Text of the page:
N. Korea to indict 2 Americans; defies UN by firing missiles

New York Times News ServiceJune 30, 2014 

— North Korea said Monday that it planned to indict and try two Americans it has held on charges of committing “hostile acts” against the country, just a day after it fired two ballistic missiles off its east coast, flouting a United Nations ban on the country’s testing of such missiles.

The North’s official Korean Central News Agency said of the Americans, Matthew Miller, 24, and Jeffrey Edward Fowle, 56, “Their hostile acts were confirmed by evidence and their own testimonies.”

Miller was detained for his “absurd” behavior after he tore up his tourist visa and demanded asylum upon arriving in Pyongyang, the North Korean capital, on April 10, according to state news media there. The arrest of Fowle, of Miamisburg, Ohio, was confirmed in early June when North Korea accused him of perpetrating “activities that violated the laws of our republic, which did not fit his stated purpose of visiting our republic as a tourist.”

The ballistics test came four days before President Xi Jinping of China was scheduled to visit Seoul, South Korea, in his first trip to the Korean Peninsula as Beijing’s leader.

The two Scud-type missiles flew 500 kilometers, or about 310 miles, and landed in waters between North Korea and Japan, officials at the Office of the Joint Chiefs of Staff of the South Korean military said Sunday. North Korea regularly tests short-range rockets and missiles. It fired three short-range projectiles off its coast on Thursday. Its state news media later said that its leader, Kim Jong Un, supervised what it called the test firings of a new type of precision-guided missile.

The North’s neighboring countries found its firings on Sunday more provocative because a series of U.N. Security Council resolutions banned the country from testing any ballistic missile technology for fear it was developing an intercontinental ballistic missile with a nuclear warhead.

Although North Korea would have to test its missiles to improve its technology, outside analysts said that the country often timed such test firings to make a political impact in the region, especially when the leaders or negotiators of neighboring governments gathered to discuss their policies on the North. North Korea launched two midrange Rodong ballistic missiles in March, when President Barack Obama met with President Park Geun-hye of South Korea and Prime Minister Shinzo Abe of Japan on the sidelines of a nuclear security summit meeting in The Hague and condemned its nuclear ambitions.

Xi was scheduled to arrive in Seoul on Thursday for a two-day trip that included a meeting with Park. While announcing Xi’s trip to Seoul, Qin Gang, a spokesman for the Chinese Foreign Ministry, maintained that China had a “fair and objective position” on the Korean Peninsula.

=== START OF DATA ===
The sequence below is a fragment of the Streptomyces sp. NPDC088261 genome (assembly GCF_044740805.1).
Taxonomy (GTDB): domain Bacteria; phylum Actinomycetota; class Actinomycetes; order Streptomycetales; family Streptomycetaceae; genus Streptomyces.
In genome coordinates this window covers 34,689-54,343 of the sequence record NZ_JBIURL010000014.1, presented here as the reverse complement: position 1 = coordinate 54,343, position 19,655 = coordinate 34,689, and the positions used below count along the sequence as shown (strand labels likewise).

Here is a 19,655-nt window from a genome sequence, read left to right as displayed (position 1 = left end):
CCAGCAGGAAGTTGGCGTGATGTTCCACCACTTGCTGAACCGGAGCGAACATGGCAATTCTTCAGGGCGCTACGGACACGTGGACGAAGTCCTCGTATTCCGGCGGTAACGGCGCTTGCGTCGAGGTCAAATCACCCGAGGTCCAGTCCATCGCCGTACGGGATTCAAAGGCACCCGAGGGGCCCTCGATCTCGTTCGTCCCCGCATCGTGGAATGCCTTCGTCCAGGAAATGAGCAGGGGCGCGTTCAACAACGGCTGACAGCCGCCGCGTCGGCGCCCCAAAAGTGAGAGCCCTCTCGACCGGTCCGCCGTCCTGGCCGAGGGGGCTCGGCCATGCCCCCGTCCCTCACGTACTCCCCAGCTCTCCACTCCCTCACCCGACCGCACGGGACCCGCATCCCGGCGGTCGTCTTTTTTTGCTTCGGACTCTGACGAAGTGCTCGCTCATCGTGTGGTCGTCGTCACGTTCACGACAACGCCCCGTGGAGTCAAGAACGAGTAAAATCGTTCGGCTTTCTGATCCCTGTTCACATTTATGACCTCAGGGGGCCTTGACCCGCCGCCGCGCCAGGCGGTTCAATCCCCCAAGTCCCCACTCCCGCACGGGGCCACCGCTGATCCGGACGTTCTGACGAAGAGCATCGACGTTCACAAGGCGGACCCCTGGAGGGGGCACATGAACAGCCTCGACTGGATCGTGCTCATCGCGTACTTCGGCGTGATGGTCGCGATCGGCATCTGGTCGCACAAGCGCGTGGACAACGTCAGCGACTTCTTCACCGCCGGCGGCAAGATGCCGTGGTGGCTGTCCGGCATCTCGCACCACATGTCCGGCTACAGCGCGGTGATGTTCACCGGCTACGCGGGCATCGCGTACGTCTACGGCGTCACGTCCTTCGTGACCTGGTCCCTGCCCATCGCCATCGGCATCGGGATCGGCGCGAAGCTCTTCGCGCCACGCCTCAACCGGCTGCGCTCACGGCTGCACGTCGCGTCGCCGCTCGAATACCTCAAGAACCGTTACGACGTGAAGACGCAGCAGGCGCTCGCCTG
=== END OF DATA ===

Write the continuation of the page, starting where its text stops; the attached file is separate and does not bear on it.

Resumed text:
But the South Korean news media played up the fact that Xi would be the first Chinese president to visit Seoul before visiting Pyongyang, the capital of North Korea, after assuming the top leadership in Beijing. Some interpreted it as a possible sign that Beijing might be rearranging its priorities between South and North Korea, China’s traditional ally.

Park has been eager to reach out to Beijing, meeting Xi four times and urging China to use its economic leverage to curb North Korea’s nuclear ambitions.

In contrast, the North Korean leader, Kim, has never met Xi or visited Beijing since he took over after the death of his father, Kim Jong Il, in late 2011.

Analysts here said that had as much to do with Kim’s preoccupation with consolidating his domestic control as with Beijing’s growing frustration with North Korea, which ignored China’s appeals and conducted its third nuclear test in February 2012.

There have been indications that North Korea is becoming increasingly concerned that its economic dependence on trade with China has deepened while it struggles to overcome U.N. sanctions.

On Saturday, the North’s main party newspaper, Rodong Sinmun, carried a full front-page editorial emphasizing the country’s ideology of “juche” - or self-reliance - and warning against “the pressure from big countries.”

North Korea has recently appeared to bolster its ties with Moscow as a possible counterbalance against China. On Saturday, the North and Russia staged a rare joint march of their military music bands through central Pyongyang, the Korean Central News Agency reported.

Russia increased oil exports to North Korea last year and renovated its rail link with the country; the lack of official oil exports to North Korea in China’s recent trade data prompted speculation that Beijing might be increasing economic pressure on the North.

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